23 Comments

Summary:

The Mac Mini desktop sees a hardware upgrade today, along with a price boost. It’s still the cheapest Mac desktop at $699, but with new Nvidia graphics and HDMI output, might it be your next Apple TV while Boxee and Google sit on the sidelines?

Apple has updated the Mac Mini, beefing up the processor to a 2.4 GHz Intel Core 2 Duo, allowing for up to 8 GB of self-installed memory thanks to a removable panel and providing a graphical boost with Nvidia’s GeForce 320M chipset. A single cord connection for audio and video output to a monitor or HDTV set has also been added, and the small desktop computer is now housed in a larger aluminum case.

Aside from the new look, the updated video capabilities stand out as rumors have swirled around the Mini becoming the new Apple TV of the future. Recent talk indicated that the company might leverage the rebadged iOS4 platform for an Apple TV device, which would add tens of thousands of software apps to the living room. But with the new hardware, notably Nvidia’s graphics solution and the new HDMI port, the Mac Mini could easily function like an Apple TV through the use of iTunes and Front Row — two pieces of software that provide simple playback controls when paired with a wireless Apple remote.

The price tag has also changed — at $699, it’s $100 more expensive than the previous version. And as far as set-top boxes go, that’s expensive. But one that also functions as a full computer may appeal. Plus the quieter, lower-powered Boxee box has been delayed until at least November and Google is just getting started with Google TV, so Apple’s timing is fortuitous. While Boxee grapples with getting Adobe Flash 10.1 to work atop the ARM-based Nvidia Tegra 2 application processor, the x86-powered Mac Mini faces no such challenges. And Google TV won’t be available until the fall at the earliest, at which point we should begin to see television makers integrate it within HDTV sets. So the question is: Do you want a limited-function Apple TV or a high-powered desktop in your living room that can play easily play rich media now, or to wait for Boxee or Google TV?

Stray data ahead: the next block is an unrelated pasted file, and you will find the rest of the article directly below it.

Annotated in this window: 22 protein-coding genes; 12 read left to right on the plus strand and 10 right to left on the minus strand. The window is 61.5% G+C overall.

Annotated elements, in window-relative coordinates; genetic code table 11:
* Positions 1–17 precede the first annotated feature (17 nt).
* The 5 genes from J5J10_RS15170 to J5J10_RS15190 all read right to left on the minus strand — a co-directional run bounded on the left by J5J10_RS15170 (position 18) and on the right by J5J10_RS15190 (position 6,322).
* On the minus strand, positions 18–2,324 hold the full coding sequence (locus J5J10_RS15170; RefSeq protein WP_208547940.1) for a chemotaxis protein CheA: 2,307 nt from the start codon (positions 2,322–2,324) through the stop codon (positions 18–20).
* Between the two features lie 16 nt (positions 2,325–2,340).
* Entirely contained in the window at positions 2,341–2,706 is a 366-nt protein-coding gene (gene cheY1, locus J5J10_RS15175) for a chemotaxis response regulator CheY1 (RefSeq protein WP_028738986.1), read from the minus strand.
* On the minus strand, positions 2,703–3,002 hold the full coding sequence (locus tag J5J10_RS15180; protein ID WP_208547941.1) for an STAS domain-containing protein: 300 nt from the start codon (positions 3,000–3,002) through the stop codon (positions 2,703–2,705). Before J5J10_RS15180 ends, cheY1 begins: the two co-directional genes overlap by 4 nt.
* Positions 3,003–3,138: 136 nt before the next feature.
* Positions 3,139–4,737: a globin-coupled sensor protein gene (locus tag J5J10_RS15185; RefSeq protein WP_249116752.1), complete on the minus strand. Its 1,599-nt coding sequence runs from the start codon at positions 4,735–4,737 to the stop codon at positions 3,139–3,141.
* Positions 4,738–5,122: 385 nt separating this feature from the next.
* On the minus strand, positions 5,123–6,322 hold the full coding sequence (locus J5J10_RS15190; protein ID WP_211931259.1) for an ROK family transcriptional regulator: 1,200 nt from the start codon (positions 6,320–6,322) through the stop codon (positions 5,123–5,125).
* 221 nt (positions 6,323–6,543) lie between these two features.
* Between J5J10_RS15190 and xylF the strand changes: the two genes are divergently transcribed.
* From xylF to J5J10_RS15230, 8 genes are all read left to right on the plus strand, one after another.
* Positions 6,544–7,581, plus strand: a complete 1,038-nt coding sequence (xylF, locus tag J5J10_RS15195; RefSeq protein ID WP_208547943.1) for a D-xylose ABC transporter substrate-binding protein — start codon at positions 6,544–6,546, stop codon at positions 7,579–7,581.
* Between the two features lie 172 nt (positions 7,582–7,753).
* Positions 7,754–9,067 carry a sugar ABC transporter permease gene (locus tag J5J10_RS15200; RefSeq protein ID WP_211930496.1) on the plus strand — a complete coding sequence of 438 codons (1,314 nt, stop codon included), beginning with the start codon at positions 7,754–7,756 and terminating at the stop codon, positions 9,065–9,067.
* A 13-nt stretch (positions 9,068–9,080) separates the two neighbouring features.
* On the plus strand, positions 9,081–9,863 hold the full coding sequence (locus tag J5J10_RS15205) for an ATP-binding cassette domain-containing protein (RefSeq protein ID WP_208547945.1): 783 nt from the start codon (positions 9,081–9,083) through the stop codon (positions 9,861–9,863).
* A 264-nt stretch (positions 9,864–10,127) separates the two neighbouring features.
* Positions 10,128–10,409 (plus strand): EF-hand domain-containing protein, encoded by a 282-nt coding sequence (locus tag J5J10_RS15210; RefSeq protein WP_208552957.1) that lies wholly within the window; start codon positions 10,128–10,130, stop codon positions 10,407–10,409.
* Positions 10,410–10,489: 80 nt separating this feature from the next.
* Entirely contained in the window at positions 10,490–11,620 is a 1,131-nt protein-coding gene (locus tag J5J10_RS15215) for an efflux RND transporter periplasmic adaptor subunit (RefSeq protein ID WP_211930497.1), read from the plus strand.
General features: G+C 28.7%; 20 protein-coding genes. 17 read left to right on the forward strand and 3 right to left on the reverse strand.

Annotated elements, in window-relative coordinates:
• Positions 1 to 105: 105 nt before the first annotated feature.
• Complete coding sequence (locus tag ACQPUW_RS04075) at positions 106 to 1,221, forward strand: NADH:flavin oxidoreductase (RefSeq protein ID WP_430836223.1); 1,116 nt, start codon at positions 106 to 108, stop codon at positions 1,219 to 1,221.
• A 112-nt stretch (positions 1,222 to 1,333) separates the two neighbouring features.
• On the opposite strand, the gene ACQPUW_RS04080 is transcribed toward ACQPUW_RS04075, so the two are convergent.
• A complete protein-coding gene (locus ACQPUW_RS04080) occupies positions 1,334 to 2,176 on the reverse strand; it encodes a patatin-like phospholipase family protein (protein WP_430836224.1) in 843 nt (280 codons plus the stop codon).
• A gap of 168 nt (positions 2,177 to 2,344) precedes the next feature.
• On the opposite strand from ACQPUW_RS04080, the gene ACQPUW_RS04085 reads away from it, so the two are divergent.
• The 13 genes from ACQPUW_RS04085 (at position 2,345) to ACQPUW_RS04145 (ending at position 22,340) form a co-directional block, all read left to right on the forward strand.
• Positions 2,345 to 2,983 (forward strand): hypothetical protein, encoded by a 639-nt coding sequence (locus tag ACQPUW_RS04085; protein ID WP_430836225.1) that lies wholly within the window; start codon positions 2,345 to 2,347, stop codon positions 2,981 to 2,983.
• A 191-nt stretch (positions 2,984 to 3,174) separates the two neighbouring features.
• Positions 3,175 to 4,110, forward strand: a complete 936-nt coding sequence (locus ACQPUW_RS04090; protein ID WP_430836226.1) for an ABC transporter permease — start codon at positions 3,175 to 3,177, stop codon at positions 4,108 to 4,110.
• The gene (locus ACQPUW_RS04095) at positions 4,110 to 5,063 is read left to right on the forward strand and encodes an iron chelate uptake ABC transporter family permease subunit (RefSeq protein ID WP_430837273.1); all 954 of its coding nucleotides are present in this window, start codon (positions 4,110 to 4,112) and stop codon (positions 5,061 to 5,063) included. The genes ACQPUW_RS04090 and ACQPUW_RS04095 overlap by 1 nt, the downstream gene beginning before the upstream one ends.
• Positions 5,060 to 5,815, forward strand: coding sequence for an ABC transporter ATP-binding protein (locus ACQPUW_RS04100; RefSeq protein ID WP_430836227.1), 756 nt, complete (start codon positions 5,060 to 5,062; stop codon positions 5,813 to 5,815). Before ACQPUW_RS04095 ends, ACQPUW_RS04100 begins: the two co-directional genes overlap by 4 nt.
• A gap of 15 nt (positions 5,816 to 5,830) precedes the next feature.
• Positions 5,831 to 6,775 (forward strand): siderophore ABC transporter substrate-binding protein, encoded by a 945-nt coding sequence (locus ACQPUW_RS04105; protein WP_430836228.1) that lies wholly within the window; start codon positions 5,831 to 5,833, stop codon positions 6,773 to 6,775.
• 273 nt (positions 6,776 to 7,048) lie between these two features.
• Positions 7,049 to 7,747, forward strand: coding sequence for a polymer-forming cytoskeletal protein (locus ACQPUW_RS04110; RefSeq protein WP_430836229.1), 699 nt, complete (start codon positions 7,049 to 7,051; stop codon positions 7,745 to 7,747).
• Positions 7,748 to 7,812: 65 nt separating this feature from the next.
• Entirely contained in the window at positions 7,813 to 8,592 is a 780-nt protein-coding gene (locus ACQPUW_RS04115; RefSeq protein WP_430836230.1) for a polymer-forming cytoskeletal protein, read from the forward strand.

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  1. Graham Anderson Tuesday, June 15, 2010

    Apple Remote dropped – looking at the tech specs of the new Mini, there is no IR sensor for the Apple Remote. Looking at the specs of the MacBook Pro and the iMac, similarly there is no mention of an IR sensor to work with Apple Remote. So they’ve just launched a fantastic media server product and dropped a key feature – bizarre! So I guess you’d have to use third party apps like a Keyspan remote, Air Mouse on the iPhone (great product when it works, which is not always…) or a bluetooth keyboard+mouse. Sucky.

    1. There is a new remote, it’s a $19 add-on option. It’s IR.

      1. Kevin C. Tofel Brian Tuesday, June 15, 2010

        Indeed the remote is separate, but if I recall, that didn’t just start. I believe Apple stopped including a remote with their iMacs earlier this year or perhaps last year.

    2. Just use a bluetooth keyboard, mouse or get the amazing air mouse pro for your ios device. Then get the mac mini hook it up and use the plex app on the mac mini to enjoy a rich customizable media experience right from your couch.